Vermont: Governor-elect Peter Schumlin (D)

Governor-elect Schumlin has cited climate change as an issue that triggered his return to politics and as the “number one issue” when he was elected as State Senate Pro Tem in 2006.  The Governor-elect wants Vermont to “lead the nation” in the move toward renewable energy production, which he believes will provide “huge economic and job creation opportunities for Vermont” as well as reduce the effects of climate change.  Governor-elect Schumlin has fought to close the Vermont Yankee nuclear power plant, which is currently scheduled to go offline in 2012, and said he will set a goal of reducing energy use by 3% each year through energy efficiency measures.  Schumlin said WHAT???Freyne Land and Energy PagePeter Schumlin for Governor and Gubernatorial candidates Dubie and Schumlin talk energyWCAX and Senator Peter Schumlin – Responses to the VT LCV questionnaireVermont League of Conservation Voters and Schumlin: Yes to clean energy; no to EnexusPeter Schumlin for Governor

Wisconsin: Governor-elect Scott Walker (R)

Governor-elect Walker says that he supports removing the State’s moratorium on building nuclear power plants, calling nuclear a “clean energy option,” and that the State “must diversify our energy supply” while balancing cost and environmental impact.  During the campaign, the Governor-elect wrote an open letter to President Obama, critical of his administration’s “radical environmental policies” and opposed legislation supported by current Governor Jim Doyle that would set a renewable energy standard for the State.  The Governor-elect also signed the climate pledge from Americans for Prosperity vowing that he would not support climate legislation that would include any increase in State revenue. Jobs PageFriends of Scott Walker and Scott Walker letter to President Obama [pdf]Friends of Scott Walker and Scott Walker statement on global warming legislationFriends of Scott Walker and  Americans for Prosperity applauds Milwaukee County Executive Scott Walker [pdf]Americans for Prosperity

Wyoming: Governor-elect Matt Mead (R)

Governor-elect Matt Mead has said he supports developing clean energy technologies to meet growing energy demands to supplement coal, oil, and natural gas resources available within Wyoming.  However, he has said he is “unconvinced that climate change is man-made.”  He strongly opposes any cap-and-trade legislation, including the proposals considered by Congress, and instead supports increased drilling for fossil fuels, construction of new nuclear power plants supplied by uranium from Wyoming, and an excise tax on wind power.  Energy Page [cached]Matt Mead for Governor

National News

Preparing for the pending Republican takeover of the U.S. House of Representatives, many political figures are touting their positions on energy policy and their views on how or even whether to confront climate change in the 112th Congress.

Congressman John Boehner (R-OH), the presumed next Speaker of the House, has said that he does not believe that the climate is changing due to greenhouse gas emissions and has been a steadfast opponent of cap-and-trade legislation.  In addition, 50% of the new Republican legislators in Congress don’t believe climate change is a real issue, while 86% have pledged their opposition to any climate change legislation that increases government revenue.  Some House Republicans are hoping to use their new majority to slow governmental action on climate change, including Congressman Jim Sensenbrenner (R-WI), who would prefer to keep the House Select Committee on Energy Independence and Global Warming in place in order to “put a tall hurdle in the path” of the U.S. Environmental Protection Agency’s efforts to move forward on regulations to limit greenhouse gases.  Sensenbrenner: Keep climate panel alive so I can investigate EPAPolitico.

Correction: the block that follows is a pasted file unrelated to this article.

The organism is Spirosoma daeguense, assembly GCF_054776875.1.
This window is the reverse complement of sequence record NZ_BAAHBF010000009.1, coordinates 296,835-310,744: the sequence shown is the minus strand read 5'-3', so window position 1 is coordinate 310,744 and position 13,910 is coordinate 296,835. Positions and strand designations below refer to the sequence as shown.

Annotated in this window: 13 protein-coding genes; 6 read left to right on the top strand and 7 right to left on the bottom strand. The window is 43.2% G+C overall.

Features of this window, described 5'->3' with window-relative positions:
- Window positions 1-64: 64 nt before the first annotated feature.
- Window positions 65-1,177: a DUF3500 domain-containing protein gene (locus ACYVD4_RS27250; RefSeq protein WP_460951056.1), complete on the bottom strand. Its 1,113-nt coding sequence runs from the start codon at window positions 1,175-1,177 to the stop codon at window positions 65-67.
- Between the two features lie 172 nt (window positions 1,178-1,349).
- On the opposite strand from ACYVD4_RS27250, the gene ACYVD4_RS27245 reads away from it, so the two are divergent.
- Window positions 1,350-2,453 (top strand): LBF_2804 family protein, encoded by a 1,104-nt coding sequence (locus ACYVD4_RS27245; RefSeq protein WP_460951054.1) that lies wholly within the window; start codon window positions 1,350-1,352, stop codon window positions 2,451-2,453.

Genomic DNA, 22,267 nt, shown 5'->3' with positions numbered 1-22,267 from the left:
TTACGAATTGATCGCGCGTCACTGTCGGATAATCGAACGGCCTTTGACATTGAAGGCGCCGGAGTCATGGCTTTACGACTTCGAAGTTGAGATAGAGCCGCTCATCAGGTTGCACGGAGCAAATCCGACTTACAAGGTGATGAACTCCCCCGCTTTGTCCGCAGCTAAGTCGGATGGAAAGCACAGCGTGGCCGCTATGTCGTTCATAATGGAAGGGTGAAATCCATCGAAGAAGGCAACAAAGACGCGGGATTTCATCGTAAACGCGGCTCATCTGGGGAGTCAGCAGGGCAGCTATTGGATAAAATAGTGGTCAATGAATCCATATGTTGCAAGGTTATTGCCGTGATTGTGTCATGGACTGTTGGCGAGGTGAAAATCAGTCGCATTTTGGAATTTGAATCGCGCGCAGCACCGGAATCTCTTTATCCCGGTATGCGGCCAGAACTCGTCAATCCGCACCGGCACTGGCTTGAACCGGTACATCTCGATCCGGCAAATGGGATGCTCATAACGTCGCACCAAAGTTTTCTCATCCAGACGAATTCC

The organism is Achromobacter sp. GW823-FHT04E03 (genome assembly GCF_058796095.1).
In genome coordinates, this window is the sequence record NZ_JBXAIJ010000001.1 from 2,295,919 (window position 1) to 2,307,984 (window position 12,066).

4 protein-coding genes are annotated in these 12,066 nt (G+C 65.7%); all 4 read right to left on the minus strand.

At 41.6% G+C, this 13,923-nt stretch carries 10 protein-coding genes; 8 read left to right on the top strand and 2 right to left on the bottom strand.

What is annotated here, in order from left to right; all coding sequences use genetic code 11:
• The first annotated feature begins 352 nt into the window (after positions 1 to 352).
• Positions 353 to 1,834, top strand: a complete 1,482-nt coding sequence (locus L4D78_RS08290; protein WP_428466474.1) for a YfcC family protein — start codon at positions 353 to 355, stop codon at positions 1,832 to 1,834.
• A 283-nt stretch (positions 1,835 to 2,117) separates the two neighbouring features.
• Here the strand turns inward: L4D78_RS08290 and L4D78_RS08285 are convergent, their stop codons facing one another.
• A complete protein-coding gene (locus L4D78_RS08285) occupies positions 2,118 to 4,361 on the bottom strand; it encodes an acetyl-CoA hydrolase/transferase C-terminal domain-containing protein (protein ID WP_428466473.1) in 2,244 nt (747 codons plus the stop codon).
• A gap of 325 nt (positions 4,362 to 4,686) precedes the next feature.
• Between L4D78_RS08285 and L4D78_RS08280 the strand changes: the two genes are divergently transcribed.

Meanwhile, just this week, the U.S. EPA released a guidance document for State and local officials on how to issue permits for power plants when EPA’s climate change rules take effect next year.  The guidance emphasizes the importance of energy efficiency as a strategy for reducing the use of carbon-intensive fuels.  It also promotes the use of biomass as a way to reduce emissions on the grounds that carbon dioxide that is released when plant material is burned for fuel can be removed from the atmosphere by new replacement plants.  While State and local officials are gearing up to comply with the new requirements, some concerns are already being raised about the length of the permitting process under EPA’s greenhouse gas emissions rules.  EPA Issues Guidelines for States' Permitting for Greenhouse Gases - NYTimes.comNew York Times

President Obama has tempered his support of climate control legislation considered in the current Congress by saying: “Cap-and-trade was just one way of skinning the cat; not the only way.”  He has instead proposed working with the new Congress on a number of issues that he believes Republicans can support, including development of electric vehicles, converting heavy trucks to run on natural gas, incentives for energy efficiency, and more emphasis on renewables and nuclear energy.  Obama to face new foes in global warming fightNew York Times